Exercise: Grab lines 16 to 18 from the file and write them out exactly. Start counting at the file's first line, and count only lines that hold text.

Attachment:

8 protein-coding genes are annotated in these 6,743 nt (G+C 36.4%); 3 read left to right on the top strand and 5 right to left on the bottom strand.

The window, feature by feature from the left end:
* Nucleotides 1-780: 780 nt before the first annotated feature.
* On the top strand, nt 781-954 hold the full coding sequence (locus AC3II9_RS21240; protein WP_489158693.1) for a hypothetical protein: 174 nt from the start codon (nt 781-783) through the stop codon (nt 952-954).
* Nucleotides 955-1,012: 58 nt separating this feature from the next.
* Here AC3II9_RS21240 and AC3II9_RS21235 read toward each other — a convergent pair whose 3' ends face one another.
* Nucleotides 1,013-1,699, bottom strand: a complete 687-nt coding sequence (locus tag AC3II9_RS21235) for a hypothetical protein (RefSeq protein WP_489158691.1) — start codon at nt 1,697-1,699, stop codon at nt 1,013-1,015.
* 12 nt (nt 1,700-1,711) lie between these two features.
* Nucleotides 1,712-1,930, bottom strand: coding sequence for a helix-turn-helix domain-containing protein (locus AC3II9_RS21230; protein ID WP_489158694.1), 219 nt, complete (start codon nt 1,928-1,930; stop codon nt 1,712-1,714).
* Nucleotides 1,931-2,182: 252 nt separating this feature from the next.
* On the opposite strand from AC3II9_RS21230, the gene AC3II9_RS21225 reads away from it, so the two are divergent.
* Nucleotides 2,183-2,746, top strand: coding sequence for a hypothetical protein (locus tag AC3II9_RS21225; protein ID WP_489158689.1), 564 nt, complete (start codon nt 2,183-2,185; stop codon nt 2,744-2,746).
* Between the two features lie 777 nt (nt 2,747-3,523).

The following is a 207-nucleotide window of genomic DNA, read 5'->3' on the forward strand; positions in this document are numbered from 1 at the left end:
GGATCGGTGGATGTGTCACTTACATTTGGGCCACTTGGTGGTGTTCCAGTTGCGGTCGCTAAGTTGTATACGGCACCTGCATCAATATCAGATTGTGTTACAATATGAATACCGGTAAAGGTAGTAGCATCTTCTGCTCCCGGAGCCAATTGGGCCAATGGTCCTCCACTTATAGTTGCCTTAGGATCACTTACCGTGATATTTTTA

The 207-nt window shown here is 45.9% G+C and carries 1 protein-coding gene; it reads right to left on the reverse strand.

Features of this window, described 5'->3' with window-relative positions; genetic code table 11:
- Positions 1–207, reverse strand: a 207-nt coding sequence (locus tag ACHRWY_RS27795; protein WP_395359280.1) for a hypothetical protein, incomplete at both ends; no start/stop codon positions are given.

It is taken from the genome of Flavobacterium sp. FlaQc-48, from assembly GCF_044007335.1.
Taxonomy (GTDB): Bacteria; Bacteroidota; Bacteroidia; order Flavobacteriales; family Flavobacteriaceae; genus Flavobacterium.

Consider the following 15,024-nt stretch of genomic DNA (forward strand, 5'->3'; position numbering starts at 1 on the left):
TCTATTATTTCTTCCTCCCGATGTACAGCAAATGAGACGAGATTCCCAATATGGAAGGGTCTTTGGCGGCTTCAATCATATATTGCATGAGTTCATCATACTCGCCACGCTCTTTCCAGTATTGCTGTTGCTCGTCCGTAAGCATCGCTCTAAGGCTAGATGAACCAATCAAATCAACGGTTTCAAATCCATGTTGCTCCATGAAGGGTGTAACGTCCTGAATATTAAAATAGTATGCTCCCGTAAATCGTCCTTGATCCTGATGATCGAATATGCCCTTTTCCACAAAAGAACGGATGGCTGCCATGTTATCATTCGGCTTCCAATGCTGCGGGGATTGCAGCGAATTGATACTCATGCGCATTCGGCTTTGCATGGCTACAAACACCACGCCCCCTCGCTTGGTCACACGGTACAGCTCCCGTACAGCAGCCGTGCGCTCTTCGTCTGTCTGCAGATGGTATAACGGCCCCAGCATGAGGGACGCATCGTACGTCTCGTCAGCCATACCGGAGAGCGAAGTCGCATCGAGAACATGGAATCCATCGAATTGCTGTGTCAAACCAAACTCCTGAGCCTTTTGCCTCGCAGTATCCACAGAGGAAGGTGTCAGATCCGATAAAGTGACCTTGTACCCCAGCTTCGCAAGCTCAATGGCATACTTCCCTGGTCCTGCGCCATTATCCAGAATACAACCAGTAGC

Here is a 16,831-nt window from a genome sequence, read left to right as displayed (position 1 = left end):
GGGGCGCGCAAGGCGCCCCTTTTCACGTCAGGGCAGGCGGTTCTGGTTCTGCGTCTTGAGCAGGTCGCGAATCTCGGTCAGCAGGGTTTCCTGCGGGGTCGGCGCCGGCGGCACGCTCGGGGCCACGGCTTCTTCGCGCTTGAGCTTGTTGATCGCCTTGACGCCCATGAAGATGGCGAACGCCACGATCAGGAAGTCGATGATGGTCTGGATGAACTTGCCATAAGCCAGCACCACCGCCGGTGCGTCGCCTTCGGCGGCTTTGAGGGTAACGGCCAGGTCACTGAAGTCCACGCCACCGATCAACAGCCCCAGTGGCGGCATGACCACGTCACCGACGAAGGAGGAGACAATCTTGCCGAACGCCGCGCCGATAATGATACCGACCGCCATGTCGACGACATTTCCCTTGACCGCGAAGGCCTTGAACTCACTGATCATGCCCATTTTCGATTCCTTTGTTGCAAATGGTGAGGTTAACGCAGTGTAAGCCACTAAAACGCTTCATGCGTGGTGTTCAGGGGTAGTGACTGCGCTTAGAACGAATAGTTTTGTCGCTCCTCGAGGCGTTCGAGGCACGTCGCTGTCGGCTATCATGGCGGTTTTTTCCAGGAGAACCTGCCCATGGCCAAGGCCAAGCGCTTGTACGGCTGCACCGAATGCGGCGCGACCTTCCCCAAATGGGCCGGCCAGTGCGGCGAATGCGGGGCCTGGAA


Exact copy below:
The 207-nt window shown here is 45.9% G+C and carries 1 protein-coding gene; it reads right to left on the reverse strand.

Features of this window, described 5'->3' with window-relative positions; genetic code table 11:
- Positions 1–207, reverse strand: a 207-nt coding sequence (locus tag ACHRWY_RS27795; protein WP_395359280.1) for a hypothetical protein, incomplete at both ends; no start/stop codon positions are given.